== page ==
Cats are creatures of peculiar habits and traits. As a cat owner, there’s often a learning curve in understanding their behaviors. One such behavior that might concern you is your cat drooling. Is this normal? When should it be a cause for concern? The team at Parkway Veterinary Emergency Clinic in Lakeland, Florida, is here to help you navigate these questions.
What Is Normal and What Isn’t?
Cats, just like humans, drool for various reasons. Some of these are entirely normal and harmless, while others might indicate a deeper health issue. For instance, it’s perfectly normal for your cat to drool during a bout of heavy purring or when they encounter a new and exciting smell. However, if the drooling becomes excessive, it’s time to play detective and find the cause.
Delving Deeper: The 10 Reasons Why Your Cat May Be Drooling
- Oral diseases: Just like humans, cats can suffer from a variety of oral health issues. Gum disease, tooth resorption, or mouth sores may cause your cat to drool excessively. Regular dental checkups can help catch these problems early.
- Toxic substances: Cats are notoriously curious creatures. Sometimes, their curiosity might lead them to ingest harmful substances, causing nausea, gastrointestinal upset, and drooling.
- Stress and anxiety: Emotional distress can manifest in many ways, including excessive drooling. A new environment, loud noises, or changes in the family dynamics can stress your cat and induce drooling.
- Foreign bodies: Your feline friend might have a foreign body, like a piece of string or a small toy, lodged in their mouth or throat. This can cause discomfort and result in drooling.
- Respiratory infections: Infections in the upper respiratory tract can make it difficult for your cat to breathe and cause them to drool.
- Heatstroke: Especially in the hot Florida summers, cats can suffer from heatstroke. One of the symptoms is excessive drooling, along with panting and lethargy.
- Kidney disease: Increased levels of urea due to kidney disease can cause mouth ulcers and drooling in cats.
- Medication side effects: Certain medications, such as deworming drugs or sedatives, can cause your cat to drool.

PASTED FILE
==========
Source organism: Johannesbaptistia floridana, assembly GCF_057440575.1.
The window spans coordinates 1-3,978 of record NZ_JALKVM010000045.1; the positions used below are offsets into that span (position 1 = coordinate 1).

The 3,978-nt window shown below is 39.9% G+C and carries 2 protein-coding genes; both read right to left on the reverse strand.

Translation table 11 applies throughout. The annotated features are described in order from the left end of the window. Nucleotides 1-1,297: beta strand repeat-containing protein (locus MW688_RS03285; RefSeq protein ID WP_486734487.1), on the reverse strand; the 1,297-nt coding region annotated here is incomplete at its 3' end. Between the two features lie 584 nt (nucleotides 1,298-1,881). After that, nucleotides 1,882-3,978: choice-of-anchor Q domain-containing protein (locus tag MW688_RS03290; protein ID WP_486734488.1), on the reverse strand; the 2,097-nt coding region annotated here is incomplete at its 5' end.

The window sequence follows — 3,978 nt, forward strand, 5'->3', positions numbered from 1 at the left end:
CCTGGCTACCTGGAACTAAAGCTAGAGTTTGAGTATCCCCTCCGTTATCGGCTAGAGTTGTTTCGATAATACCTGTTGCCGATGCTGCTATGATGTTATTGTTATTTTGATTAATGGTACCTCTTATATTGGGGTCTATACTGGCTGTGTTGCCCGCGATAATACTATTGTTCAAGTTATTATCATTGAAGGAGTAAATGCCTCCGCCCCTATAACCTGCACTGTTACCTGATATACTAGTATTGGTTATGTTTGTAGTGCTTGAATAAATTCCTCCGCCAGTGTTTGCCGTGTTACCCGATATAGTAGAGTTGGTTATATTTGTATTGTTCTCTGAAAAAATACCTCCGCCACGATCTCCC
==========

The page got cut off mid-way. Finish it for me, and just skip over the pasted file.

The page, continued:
- Feline Stomatitis: An inflammation of the mouth and gums, Feline Stomatitis is painful and can cause your cat to drool excessively.
- Cancer: While less common, drooling can be a symptom of oral tumors. Always seek immediate veterinary assistance if you suspect this might be the case.
When Should You Be Worried?
While occasional drooling during periods of relaxation or pleasure isn’t a cause for concern, persistent or excessive drooling requires attention. It could be a sign of pain, distress, or an underlying health condition. Drooling accompanied by other symptoms like loss of appetite, changes in behavior, difficulty breathing, or vomiting, should be addressed promptly.
How Parkway Veterinary Emergency Clinic Can Help Your Furry Friend
If you’re in the Lakeland, Florida area, and you notice that your cat is drooling excessively, don’t hesitate to reach out to us at Parkway Veterinary Emergency Clinic.
Our team of experienced veterinarians can provide a comprehensive examination to determine the cause of the drooling and propose the best course of treatment.
From routine dental checkups to emergency services, our clinic is equipped to handle a variety of health issues in pets. We believe in providing compassionate, high-quality care for all our furry patients. If your pet needs attention, call us at (863) 665-3199 or book an appointment at pvecvets.com.
Your cat’s health is our priority. With your love and our expertise, we can ensure that your feline friend lives a long, happy, and healthy life.
Always remember, the sooner a potential problem is addressed, the better the outcome will likely be. So, trust your instincts and don’t delay reaching out if you suspect something’s amiss. Let’s work together to give your cat the care they deserve!
At Parkway Veterinary Emergency Clinic, our team consists of experienced veterinarians and veterinary professionals dedicated to providing exceptional after-hours emergency vet care to the pet community of Lakeland.